Mortgage rates changed very little last week. Now might be the time to lock in your rate. As of Friday, people with power to move target interest rates started saying some things that could begin to move the market. We’ll get into that more below.
30-year fixed-rate mortgages (FRMs) averaged 3.43% with an average 0.6 point for the week ending Aug. 25, 2016, unchanged from last week. A year ago at this time, 30-year FRMs averaged 3.84%.
15-year FRMs this week averaged 2.74% with an average 0.5 point, unchanged from last week. A year ago at this time, 15-year FRMs averaged 3.06%.
5-year Treasury-indexed hybrid adjustable rate mortgages (ARMs) averaged 2.75% this week with an average 0.4 point, up from last week when they averaged 2.74%. A year ago, 5-year ARMs averaged 2.90%.
All eyes were on Jackson Hole, Wyoming Friday as the Federal Reserve held its annual meeting. Fed Vice Chairman Stanley Fischer said two short-term interest rate hikes were possible for later this year, depending on the state of the economic data. Investors had been waiting to read the tea leaves from these statements all week and the market dropped.
The Dow Jones Industrial Average was down 53.01 points Friday to close at 18,395.40. This was a weekly decrease of 0.85%. Meanwhile, the S&P 500 fell slightly, down 3.43 points to 2,169.04, down 0.68% for the week. The NASDAQ was the only market to see a rise, up 6.71 points to 5,218.92. It still lost 0.37% on the week.
The Week Ahead
Monday, August 29
Personal Income and Outlays (8:30 a.m. ET) – This measures all possible income sources as well as public expenditures.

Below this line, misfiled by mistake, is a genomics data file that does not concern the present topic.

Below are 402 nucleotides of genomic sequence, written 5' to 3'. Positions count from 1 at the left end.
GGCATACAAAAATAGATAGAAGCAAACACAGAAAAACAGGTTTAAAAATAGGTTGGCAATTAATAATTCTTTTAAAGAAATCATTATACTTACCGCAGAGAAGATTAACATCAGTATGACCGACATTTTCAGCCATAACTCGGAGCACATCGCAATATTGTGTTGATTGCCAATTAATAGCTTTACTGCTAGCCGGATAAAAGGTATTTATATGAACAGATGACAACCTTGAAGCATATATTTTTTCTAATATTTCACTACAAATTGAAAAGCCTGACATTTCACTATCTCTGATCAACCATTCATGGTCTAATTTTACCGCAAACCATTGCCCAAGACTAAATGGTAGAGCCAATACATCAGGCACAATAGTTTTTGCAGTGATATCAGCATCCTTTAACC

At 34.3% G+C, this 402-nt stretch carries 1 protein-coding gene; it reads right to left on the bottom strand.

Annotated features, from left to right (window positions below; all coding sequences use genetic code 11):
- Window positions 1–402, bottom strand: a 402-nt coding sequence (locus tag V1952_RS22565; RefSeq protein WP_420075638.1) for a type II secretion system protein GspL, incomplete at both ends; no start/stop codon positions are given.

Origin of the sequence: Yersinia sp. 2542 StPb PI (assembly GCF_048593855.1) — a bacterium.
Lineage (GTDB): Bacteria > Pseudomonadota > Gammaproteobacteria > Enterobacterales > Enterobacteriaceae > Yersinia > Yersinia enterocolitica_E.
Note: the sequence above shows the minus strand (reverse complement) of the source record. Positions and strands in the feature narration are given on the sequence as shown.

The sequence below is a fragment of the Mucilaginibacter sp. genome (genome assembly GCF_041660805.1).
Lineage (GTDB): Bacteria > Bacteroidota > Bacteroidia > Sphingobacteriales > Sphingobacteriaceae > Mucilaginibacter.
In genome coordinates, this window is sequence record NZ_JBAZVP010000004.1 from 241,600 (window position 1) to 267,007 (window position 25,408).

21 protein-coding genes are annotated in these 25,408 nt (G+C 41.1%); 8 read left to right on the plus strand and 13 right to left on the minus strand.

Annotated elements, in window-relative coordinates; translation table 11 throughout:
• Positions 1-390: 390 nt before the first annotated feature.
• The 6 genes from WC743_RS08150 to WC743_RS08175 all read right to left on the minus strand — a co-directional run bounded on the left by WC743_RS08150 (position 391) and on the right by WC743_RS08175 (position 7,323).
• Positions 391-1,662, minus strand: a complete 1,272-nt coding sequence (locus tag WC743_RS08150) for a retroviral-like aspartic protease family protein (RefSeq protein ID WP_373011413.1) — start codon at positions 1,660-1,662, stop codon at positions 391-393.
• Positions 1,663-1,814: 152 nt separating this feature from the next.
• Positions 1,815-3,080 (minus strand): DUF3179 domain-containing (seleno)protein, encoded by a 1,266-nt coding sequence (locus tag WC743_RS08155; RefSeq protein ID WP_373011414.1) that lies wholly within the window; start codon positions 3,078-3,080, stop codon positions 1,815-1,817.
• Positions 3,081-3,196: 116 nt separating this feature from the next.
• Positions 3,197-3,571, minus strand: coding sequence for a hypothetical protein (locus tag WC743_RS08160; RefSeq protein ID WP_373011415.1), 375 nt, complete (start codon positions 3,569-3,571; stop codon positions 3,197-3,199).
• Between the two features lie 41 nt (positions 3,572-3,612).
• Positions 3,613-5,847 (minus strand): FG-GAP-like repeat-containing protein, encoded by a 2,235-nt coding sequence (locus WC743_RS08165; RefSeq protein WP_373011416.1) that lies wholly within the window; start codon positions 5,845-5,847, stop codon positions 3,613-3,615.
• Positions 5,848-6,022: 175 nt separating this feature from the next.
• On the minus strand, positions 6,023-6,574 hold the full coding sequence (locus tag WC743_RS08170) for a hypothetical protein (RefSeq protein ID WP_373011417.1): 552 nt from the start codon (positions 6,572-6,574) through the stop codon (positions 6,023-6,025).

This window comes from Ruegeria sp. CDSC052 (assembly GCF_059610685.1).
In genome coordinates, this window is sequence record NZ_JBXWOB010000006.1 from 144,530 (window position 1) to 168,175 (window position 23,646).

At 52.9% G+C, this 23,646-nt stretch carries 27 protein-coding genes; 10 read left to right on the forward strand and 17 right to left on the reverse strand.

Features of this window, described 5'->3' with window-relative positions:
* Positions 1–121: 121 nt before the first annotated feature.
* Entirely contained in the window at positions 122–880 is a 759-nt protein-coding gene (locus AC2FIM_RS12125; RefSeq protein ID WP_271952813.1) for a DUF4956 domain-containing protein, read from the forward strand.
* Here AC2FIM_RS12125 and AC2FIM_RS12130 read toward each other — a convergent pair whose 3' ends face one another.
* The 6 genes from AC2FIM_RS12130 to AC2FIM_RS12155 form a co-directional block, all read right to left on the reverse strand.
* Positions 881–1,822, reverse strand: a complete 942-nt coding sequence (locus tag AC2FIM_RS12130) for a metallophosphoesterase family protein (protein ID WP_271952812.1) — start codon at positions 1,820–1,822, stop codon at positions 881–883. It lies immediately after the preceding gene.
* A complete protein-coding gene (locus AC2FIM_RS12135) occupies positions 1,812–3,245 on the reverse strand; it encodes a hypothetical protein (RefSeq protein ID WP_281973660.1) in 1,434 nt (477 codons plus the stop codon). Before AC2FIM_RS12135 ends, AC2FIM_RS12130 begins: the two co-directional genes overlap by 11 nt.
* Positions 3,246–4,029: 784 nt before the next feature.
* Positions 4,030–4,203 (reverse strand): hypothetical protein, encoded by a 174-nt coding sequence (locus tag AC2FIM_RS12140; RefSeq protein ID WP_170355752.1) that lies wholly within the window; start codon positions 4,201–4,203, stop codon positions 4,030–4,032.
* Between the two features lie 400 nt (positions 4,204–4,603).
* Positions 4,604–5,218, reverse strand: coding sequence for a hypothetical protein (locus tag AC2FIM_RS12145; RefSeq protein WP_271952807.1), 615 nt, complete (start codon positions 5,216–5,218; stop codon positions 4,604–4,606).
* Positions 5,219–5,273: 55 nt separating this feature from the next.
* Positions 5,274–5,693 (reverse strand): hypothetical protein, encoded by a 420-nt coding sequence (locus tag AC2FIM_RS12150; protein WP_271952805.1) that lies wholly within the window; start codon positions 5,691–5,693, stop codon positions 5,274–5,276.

Tuesday, August 30
S&P Case-Shiller HPI (9:00 a.m. ET) – The S&P Case-Shiller home pricing index tracks monthly changes in the value of residential real estate in 20 metropolitan regions across the U.S.
Consumer Confidence (10:00 a.m. ET) – The Conference Board compiles a survey of consumer attitudes on the economy. The headline Consumer Confidence Index is based on consumer perceptions of current business and employment conditions, as well as their expectations when considering business conditions, employment and income.
Wednesday, August 31
MBA Mortgage Applications (7:00 a.m. ET) – The mortgage applications index measures applications to mortgage lenders. This is a leading indicator for single-family home sales and housing construction.
Pending Home Sales Index (10:00 a.m. ET) – The National Association of Realtors developed the pending home sales index as a leading indicator of housing activity. Specifically, it’s a leading indicator of existing home sales, not new home sales.
Thursday, September 1
Jobless Claims (8:30 a.m. ET) – New unemployment claims are compiled weekly to show the number of individuals filing for unemployment insurance for the first time. An increasing trend suggests a deteriorating labor market. The four-week moving average of new claims smooths out weekly volatility.
ISM Manufacturing Index (10:00 a.m.) – This index measures the general direction of manufacturing within the U.S. The qualitative survey of purchasing managers looks at production, new orders, order backlogs, inventories and supplier deliveries, among other factors.
Friday, September 2
Employment Situation (8:30 a.m. ET) – The employment situation report measures unemployment in the labor force as well as the sentiments of workers about the job market.
International Trade (8:30 a.m. ET) – International trade is composed of merchandise (tangible goods) and services. It’s available by export, import and trade balance for six principal end-use commodity categories and for more than 100 principal Standard International Trade Classification system commodity groupings.
It looks like a fairly busy short week of economic news. The good thing is college football is back this weekend and because I will be recovering from eating too many hot wings, Market Update will be appearing on Tuesday next week. Oh yeah, and it’s also Labor Day! Enjoy the long weekend!